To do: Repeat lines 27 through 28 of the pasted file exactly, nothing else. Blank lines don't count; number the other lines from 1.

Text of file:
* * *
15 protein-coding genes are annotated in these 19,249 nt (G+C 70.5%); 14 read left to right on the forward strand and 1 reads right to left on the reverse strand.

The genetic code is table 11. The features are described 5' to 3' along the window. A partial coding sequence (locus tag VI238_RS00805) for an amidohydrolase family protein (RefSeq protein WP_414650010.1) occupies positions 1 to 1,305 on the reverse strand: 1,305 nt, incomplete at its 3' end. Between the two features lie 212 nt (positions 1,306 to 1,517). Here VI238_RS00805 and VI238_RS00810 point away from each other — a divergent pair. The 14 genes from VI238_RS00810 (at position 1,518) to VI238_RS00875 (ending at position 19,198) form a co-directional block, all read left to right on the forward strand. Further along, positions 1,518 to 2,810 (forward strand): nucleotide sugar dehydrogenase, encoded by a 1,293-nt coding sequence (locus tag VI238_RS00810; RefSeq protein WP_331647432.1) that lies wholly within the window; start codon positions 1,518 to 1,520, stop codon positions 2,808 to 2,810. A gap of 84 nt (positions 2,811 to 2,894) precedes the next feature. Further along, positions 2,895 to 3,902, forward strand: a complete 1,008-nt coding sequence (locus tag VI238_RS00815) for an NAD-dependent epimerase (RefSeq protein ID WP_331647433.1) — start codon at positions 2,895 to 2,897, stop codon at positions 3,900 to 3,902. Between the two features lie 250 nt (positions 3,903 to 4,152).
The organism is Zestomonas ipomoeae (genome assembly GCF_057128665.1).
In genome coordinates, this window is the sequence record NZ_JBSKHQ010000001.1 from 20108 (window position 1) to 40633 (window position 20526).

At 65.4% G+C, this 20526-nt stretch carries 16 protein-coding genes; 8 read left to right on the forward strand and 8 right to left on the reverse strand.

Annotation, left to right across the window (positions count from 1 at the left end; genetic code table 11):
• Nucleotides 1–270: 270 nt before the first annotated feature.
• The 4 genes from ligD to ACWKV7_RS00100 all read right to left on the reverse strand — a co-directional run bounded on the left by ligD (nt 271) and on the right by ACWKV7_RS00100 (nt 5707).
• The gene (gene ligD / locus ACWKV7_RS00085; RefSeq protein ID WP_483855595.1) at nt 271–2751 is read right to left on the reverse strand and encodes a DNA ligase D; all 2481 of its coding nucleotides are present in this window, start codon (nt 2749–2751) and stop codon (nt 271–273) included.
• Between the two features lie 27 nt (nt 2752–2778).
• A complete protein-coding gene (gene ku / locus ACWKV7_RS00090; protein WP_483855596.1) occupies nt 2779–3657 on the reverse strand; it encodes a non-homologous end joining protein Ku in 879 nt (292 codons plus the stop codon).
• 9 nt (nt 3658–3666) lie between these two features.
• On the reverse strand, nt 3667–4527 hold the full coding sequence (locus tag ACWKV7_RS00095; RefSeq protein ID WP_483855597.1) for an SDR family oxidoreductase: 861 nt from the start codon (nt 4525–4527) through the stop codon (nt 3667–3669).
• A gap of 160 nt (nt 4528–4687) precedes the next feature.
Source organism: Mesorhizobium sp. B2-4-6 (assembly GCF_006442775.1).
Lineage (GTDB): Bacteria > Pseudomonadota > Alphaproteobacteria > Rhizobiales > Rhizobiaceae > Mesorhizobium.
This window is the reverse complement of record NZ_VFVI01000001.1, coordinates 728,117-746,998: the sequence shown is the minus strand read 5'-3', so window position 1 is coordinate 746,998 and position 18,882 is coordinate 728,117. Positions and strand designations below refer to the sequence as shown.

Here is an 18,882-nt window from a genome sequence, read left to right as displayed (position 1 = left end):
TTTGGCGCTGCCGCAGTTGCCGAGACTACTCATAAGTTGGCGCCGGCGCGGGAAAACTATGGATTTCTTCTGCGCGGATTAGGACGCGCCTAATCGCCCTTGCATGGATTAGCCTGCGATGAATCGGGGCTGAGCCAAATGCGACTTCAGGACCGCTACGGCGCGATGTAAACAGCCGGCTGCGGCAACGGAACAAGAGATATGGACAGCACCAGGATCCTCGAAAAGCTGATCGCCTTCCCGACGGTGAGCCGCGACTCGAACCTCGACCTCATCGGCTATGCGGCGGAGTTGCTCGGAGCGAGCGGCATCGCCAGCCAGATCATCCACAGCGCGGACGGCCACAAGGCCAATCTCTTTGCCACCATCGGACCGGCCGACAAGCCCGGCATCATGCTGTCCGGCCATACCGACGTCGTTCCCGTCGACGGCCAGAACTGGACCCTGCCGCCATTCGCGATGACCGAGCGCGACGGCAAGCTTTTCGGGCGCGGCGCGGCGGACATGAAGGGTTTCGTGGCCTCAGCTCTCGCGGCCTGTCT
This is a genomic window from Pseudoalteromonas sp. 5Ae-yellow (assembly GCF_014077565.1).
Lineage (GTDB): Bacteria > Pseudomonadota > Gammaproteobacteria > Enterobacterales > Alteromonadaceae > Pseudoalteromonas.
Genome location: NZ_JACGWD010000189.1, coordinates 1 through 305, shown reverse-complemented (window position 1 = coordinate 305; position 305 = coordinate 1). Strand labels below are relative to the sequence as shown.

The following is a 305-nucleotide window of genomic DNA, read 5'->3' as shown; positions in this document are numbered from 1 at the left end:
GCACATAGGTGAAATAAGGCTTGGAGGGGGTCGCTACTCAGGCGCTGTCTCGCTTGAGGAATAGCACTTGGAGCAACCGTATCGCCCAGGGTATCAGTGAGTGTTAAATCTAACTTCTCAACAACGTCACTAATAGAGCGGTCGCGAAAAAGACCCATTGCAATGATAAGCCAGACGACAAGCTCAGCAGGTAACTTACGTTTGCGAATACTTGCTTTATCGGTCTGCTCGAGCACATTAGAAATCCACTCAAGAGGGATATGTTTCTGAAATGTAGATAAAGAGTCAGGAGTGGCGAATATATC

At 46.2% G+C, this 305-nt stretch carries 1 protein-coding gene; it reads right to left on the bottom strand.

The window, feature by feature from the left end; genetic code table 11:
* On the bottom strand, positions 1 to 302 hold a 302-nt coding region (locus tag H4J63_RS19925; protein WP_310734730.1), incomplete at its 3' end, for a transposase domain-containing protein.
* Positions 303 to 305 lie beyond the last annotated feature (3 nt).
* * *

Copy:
* On the bottom strand, positions 1 to 302 hold a 302-nt coding region (locus tag H4J63_RS19925; protein WP_310734730.1), incomplete at its 3' end, for a transposase domain-containing protein.
* Positions 303 to 305 lie beyond the last annotated feature (3 nt).